|Publication Type||Journal Article|
|Year of Publication||2014|
|Authors||Calderwood, MS, Desjardins, CA, Sakoulas, G, Nicol, R, Dubois, A, Delaney, ML, Kleinman, K, Cosimi, LA, Feldgarden, M, Onderdonk, AB, Birren, BW, Platt, R, Huang, SS|
|Corporate Authors||CDC Prevention Epicenters Program|
|Journal||J Infect Dis|
|Date Published||2014 Feb 15|
|Keywords||Aged, Aged, 80 and over, Bacteremia, Bacterial Toxins, Case-Control Studies, Enterotoxins, Female, Hospitalization, Humans, Intensive Care Units, Male, Methicillin-Resistant Staphylococcus aureus, Middle Aged, Risk Factors, Staphylococcal Infections|
BACKGROUND: Methicillin-resistant Staphylococcus aureus (MRSA) colonization predicts later infection, with both host and pathogen determinants of invasive disease.
METHODS: This nested case-control study evaluates predictors of MRSA bacteremia in an 8-intensive care unit (ICU) prospective adult cohort from 1 September 2003 through 30 April 2005 with active MRSA surveillance and collection of ICU, post-ICU, and readmission MRSA isolates. We selected MRSA carriers who did (cases) and those who did not (controls) develop MRSA bacteremia. Generating assembled genome sequences, we evaluated 30 MRSA genes potentially associated with virulence and invasion. Using multivariable Cox proportional hazards regression, we assessed the association of these genes with MRSA bacteremia, controlling for host risk factors.
RESULTS: We collected 1578 MRSA isolates from 520 patients. We analyzed host and pathogen factors for 33 cases and 121 controls. Predictors of MRSA bacteremia included a diagnosis of cancer, presence of a central venous catheter, hyperglycemia (glucose level, >200 mg/dL), and infection with a MRSA strain carrying the gene for staphylococcal enterotoxin P (sep). Receipt of an anti-MRSA medication had a significant protective effect.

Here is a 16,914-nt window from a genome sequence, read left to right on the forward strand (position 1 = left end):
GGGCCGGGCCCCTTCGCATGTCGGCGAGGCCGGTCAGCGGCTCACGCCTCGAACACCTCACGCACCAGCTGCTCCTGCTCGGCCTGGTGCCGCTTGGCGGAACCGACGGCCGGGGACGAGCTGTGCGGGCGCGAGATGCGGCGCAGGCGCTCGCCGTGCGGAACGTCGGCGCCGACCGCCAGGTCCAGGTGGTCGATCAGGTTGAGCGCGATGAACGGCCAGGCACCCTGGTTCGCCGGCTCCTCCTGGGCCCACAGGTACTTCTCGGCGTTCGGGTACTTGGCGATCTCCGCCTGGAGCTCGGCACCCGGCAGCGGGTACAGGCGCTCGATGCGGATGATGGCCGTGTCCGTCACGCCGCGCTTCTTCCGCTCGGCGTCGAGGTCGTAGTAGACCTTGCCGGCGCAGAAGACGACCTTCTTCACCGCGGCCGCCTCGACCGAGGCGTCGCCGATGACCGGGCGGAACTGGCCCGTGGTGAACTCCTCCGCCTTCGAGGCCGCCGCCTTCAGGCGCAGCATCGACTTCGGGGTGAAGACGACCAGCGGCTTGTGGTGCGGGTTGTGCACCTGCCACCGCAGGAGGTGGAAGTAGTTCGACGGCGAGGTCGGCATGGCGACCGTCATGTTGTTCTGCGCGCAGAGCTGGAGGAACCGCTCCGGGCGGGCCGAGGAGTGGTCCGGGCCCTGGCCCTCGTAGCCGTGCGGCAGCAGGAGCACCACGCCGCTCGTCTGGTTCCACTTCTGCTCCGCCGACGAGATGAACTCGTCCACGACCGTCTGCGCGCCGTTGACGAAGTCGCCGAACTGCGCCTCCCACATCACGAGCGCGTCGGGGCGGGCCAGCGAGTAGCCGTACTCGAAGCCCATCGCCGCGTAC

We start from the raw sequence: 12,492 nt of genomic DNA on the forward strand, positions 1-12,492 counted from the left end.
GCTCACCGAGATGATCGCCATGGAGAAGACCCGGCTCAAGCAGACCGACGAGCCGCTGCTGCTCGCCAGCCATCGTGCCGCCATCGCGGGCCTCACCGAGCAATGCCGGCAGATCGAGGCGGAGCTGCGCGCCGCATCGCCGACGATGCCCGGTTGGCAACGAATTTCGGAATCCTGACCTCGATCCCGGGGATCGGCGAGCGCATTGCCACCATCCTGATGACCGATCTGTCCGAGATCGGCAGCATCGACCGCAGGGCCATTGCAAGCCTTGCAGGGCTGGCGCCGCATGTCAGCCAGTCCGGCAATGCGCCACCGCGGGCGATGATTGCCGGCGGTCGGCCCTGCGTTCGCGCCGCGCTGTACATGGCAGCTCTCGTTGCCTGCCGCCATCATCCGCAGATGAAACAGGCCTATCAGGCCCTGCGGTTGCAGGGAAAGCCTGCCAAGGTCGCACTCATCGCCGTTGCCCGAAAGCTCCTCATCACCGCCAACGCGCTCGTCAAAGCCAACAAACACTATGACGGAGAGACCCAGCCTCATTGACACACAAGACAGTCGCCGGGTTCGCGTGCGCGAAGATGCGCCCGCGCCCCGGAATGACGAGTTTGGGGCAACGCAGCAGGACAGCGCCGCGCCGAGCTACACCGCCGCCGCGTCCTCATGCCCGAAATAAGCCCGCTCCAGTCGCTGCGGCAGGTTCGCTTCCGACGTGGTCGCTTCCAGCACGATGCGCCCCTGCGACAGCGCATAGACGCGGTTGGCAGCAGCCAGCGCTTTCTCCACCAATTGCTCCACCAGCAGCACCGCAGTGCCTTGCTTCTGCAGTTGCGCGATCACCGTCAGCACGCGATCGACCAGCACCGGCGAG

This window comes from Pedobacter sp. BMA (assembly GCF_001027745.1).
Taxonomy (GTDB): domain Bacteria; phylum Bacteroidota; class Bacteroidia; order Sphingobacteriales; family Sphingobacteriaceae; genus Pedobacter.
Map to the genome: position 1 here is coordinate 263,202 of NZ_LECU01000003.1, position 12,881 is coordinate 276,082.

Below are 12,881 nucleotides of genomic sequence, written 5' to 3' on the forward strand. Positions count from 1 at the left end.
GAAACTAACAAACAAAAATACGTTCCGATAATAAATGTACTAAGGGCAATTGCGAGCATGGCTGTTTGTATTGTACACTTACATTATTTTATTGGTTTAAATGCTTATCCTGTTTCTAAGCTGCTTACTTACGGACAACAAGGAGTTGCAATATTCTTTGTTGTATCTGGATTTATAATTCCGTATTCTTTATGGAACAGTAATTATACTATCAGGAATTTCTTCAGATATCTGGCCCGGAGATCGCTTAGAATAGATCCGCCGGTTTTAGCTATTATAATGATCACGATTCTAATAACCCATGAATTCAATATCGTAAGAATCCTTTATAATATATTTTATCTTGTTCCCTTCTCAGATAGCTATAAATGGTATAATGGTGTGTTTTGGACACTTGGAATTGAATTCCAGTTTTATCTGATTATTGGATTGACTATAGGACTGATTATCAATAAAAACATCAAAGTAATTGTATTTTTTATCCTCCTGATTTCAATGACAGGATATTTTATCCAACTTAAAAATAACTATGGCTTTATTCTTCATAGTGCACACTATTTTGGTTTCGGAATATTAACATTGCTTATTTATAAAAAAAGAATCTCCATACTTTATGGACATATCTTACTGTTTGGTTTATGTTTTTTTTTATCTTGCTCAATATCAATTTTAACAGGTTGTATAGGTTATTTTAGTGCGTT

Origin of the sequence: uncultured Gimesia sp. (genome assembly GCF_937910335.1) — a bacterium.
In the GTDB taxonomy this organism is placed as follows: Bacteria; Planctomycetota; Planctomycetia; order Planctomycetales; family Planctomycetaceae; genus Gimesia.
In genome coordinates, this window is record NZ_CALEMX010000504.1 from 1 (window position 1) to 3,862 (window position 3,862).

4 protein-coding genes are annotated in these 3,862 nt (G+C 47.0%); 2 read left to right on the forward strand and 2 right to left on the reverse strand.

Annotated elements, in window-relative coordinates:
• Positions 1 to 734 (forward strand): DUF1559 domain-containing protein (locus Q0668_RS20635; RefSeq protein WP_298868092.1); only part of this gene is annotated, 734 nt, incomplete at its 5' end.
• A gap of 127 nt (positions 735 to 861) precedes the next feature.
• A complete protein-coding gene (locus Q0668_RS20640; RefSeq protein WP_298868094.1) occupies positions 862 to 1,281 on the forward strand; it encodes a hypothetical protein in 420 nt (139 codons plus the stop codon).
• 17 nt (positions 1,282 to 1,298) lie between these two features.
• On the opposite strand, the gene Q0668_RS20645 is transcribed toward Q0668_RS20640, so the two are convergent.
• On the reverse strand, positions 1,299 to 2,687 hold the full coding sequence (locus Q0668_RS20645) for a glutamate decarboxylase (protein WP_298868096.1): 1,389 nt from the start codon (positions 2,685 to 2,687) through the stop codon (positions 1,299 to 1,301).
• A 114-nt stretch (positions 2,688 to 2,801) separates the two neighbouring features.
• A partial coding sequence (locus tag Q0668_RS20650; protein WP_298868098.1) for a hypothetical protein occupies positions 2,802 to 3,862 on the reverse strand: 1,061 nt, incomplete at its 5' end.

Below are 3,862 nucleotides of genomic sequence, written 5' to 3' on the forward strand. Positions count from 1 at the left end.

CONCLUSIONS: In an analysis controlling for host factors, colonization with MRSA carrying sep increased the risk of MRSA bacteremia. Identification of risk-adjusted genetic determinants of virulence may help to improve prediction of invasive disease and suggest new targets for therapeutic intervention.
|Alternate Journal||J. Infect. Dis.|
|PubMed Central ID||PMC3903375|
|Grant List||HHSN272200900018C / AI / NIAID NIH HHS / United States |
U54 CK000172 / CK / NCEZID CDC HHS / United States
1U54CK000172 / CK / NCEZID CDC HHS / United States
HHSN272200900018C / / PHS HHS / United States